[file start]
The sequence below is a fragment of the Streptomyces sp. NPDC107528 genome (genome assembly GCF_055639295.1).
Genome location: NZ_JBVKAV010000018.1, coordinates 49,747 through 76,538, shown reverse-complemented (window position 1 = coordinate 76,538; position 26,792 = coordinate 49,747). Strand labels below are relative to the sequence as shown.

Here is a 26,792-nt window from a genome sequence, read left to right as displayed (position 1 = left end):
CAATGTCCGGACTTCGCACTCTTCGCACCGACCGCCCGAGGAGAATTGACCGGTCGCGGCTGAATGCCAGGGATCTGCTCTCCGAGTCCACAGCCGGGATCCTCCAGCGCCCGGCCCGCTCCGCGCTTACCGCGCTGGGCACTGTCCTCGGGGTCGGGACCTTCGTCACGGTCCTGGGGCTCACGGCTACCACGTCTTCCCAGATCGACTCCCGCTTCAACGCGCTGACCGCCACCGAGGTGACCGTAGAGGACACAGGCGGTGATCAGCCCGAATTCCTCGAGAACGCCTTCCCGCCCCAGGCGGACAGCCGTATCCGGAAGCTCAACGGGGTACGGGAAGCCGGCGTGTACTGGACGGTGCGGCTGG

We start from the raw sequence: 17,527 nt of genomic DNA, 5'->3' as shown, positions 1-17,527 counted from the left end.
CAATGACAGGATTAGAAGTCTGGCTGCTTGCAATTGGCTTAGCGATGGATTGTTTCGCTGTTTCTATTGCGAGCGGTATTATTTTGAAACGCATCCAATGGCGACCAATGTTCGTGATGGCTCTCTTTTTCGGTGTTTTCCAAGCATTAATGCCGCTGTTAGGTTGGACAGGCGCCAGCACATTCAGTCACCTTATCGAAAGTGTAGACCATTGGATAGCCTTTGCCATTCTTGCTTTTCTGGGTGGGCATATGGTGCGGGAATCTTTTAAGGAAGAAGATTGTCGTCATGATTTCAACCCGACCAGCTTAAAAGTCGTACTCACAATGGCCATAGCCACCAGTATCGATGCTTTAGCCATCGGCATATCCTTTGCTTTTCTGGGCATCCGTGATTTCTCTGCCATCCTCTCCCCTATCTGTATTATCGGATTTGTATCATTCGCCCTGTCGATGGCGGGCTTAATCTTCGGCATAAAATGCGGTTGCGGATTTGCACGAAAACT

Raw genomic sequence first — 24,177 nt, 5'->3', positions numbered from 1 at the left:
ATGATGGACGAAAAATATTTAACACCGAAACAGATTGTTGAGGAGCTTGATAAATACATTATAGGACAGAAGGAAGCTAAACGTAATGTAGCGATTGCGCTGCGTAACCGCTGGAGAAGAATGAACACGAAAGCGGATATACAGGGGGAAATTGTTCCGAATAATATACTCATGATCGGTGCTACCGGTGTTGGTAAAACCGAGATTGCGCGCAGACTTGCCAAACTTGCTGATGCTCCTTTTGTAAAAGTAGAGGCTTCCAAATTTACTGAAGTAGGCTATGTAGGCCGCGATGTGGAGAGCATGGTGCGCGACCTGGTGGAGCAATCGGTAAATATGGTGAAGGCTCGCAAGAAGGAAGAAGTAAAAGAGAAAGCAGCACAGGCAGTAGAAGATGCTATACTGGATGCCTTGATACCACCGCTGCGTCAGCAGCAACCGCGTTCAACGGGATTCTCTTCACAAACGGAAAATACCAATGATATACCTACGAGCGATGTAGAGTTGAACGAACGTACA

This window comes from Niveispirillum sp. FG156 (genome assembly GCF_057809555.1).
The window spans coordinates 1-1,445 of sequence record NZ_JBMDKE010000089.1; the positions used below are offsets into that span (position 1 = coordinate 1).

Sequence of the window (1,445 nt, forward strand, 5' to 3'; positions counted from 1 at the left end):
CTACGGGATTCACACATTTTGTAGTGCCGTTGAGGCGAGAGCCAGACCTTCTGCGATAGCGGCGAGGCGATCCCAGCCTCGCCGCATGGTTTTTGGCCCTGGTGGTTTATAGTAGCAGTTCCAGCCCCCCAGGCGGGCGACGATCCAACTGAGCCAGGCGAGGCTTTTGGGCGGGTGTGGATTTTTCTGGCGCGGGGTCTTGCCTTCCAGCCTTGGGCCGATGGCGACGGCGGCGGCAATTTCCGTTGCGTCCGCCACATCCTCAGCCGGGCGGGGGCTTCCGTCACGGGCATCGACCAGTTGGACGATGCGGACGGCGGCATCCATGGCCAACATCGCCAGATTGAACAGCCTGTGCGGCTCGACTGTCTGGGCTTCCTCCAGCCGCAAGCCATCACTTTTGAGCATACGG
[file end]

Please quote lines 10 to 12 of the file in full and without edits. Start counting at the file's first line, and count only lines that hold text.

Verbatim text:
The window spans coordinates 1-1,445 of sequence record NZ_JBMDKE010000089.1; the positions used below are offsets into that span (position 1 = coordinate 1).

Sequence of the window (1,445 nt, forward strand, 5' to 3'; positions counted from 1 at the left end):
CTACGGGATTCACACATTTTGTAGTGCCGTTGAGGCGAGAGCCAGACCTTCTGCGATAGCGGCGAGGCGATCCCAGCCTCGCCGCATGGTTTTTGGCCCTGGTGGTTTATAGTAGCAGTTCCAGCCCCCCAGGCGGGCGACGATCCAACTGAGCCAGGCGAGGCTTTTGGGCGGGTGTGGATTTTTCTGGCGCGGGGTCTTGCCTTCCAGCCTTGGGCCGATGGCGACGGCGGCGGCAATTTCCGTTGCGTCCGCCACATCCTCAGCCGGGCGGGGGCTTCCGTCACGGGCATCGACCAGTTGGACGATGCGGACGGCGGCATCCATGGCCAACATCGCCAGATTGAACAGCCTGTGCGGCTCGACTGTCTGGGCTTCCTCCAGCCGCAAGCCATCACTTTTGAGCATACGG